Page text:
Tonight in the supermarket I was catching up with a friend I hadn't seen for a long time, a woman who has not been sheltered from much that is nasty in the world, a woman who I respect.
I was horrified when she used the term rape bait.
Challenging people on their assumptions that womn are responsible for not getting raped (passive responsibility, as if such a thing has any logic) rather than men responsible for not raping (active responsibility) is something I am trying to find ways to do. So far, I'm not very good at it. Tonight I tried to say that it isn't a young woman's fault if she is raped. I wasn't brave enough to challenge this assumption strongly, and I find it so deeply ingrained in our culture that what should be so simple, is actually radical and difficult to express and discuss.
The notion that women need to protect themselves from being raped by their choice of where they go, who they go with, how they dress, and when they are out in public is one which has been pulled apart by feminists effectively. I wish I could say that I don't know why the responsibility is laid upon potential victims rather than potential rapists, but in a society where there is still an underlying current of hatred towards women for their very sexuality, I cannot pretend to be so naive.
Recently I read Joanne Harris's latest novel, Peaches for Monsieur le Cure, in which Muslim women in full burka were sexually harassed by white French boys, who speculated about what the woman had underneath her burka as if she was meat at a market. Part of the narrative concerns a young working class woman who was raped by the son of the house and then thrown out by that family and rejected by her own. Her fear around such an outcome for other young women whom she loves leads her to encourage all of the young Muslim women in the French village she moves to, to cover themselves as much as possible and from an early age. None of this protected her, but it appears to be the only thing she can think of to do for her Muslim 'sisters'.
In Pakeha New Zealand society, we often grieve for the young girl who consumes alcohol at parties which are attended by older boys and girls. We sense her vulnerability and judge her parents harshly for 'allowing' her to attend such events. It is in this context that I listened to the term 'rape bait' this evening. Not my daughter, we think quietly or out loud. Truthfully, I don't want my daughter making such a choice as a young teenager. Whether we are prepared to say it out loud or not, there is plenty of anecdotal evidence to suggest that the girls who are getting drunk at parties in their early teens are most often from homes where the will or the ability to put tight boundaries around the children is absent. It makes it easier for many of us to judge rather than to examine our own attitudes, and I include myself in this.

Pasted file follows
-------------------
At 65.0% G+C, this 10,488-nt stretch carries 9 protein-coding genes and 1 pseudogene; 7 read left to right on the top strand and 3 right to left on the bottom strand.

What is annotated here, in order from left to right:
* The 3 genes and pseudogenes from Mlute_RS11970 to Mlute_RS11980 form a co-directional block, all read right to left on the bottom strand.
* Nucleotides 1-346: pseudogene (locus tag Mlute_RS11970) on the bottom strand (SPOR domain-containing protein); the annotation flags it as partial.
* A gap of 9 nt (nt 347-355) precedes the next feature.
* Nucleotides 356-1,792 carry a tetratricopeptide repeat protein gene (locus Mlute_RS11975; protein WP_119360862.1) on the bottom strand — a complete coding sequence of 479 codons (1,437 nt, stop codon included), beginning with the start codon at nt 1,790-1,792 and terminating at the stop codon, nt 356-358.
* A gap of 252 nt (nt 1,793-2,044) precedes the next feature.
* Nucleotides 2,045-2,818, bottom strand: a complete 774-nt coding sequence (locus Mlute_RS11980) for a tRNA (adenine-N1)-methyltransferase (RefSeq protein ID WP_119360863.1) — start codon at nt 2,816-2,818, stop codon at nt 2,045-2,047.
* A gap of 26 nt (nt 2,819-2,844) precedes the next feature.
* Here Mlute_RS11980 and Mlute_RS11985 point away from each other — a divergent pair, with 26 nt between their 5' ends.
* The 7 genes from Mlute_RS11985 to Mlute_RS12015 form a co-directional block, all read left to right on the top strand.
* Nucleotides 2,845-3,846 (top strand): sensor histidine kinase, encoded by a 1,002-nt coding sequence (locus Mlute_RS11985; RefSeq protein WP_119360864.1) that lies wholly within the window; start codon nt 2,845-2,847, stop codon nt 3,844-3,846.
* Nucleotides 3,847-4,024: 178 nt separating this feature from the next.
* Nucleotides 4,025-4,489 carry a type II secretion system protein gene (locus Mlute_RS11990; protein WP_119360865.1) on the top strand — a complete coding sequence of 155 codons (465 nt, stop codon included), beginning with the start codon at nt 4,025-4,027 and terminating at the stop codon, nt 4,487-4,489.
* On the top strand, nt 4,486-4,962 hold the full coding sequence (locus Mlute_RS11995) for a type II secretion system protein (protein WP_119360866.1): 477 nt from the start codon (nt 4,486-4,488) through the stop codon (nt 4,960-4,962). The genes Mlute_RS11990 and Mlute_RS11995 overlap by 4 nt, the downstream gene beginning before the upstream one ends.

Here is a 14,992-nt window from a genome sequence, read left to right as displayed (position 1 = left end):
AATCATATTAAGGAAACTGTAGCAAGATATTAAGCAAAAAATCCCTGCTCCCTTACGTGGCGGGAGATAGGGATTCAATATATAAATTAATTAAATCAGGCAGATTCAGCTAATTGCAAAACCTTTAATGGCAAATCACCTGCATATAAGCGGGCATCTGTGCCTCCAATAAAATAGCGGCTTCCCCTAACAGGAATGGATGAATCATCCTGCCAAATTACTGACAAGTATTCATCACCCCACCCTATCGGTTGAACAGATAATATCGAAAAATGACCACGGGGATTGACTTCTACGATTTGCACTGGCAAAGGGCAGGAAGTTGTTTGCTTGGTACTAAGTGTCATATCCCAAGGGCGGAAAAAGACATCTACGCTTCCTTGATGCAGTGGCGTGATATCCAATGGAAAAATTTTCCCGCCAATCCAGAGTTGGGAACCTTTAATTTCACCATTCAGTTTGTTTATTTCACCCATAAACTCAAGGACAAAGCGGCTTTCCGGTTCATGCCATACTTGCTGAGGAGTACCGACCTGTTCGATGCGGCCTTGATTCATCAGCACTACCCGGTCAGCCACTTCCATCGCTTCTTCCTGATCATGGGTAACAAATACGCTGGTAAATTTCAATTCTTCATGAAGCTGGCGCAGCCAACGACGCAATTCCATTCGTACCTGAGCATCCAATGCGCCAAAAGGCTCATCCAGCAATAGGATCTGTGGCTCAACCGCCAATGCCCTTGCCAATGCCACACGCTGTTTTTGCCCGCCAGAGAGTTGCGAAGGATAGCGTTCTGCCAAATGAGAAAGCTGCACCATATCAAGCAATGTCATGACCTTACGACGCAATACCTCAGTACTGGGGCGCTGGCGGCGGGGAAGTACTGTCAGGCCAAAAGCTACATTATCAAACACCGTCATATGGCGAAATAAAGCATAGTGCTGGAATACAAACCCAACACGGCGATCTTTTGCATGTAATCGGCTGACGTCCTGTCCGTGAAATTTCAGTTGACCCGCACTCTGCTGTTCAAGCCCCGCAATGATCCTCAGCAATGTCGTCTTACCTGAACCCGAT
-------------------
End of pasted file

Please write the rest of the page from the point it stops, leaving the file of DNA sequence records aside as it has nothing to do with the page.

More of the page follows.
How often do you hear parents or other 'concerned citizens' anxious to teach or enforce that older teenage boys do not go to parties and drink and coerce a young girl into sex? I almost never hear it. What I hear is a focus on the young girls, a framing of responsibility around the girl and eventually her caregivers.
When we frame the risk of rape around a girl or woman's clothing and inebriation, we ignore what really needs to happen. We must teach and model to our children how to respect all people, no matter the state of their dress or intoxication. The socio-economically poor girl with the alcopop in her hand is a convenient locus for our fears, our shaming words and our judgements, but until we look around her and teach respect, actively and loudly and confidently, the message that rape of some girls and women is more or less okay will not change.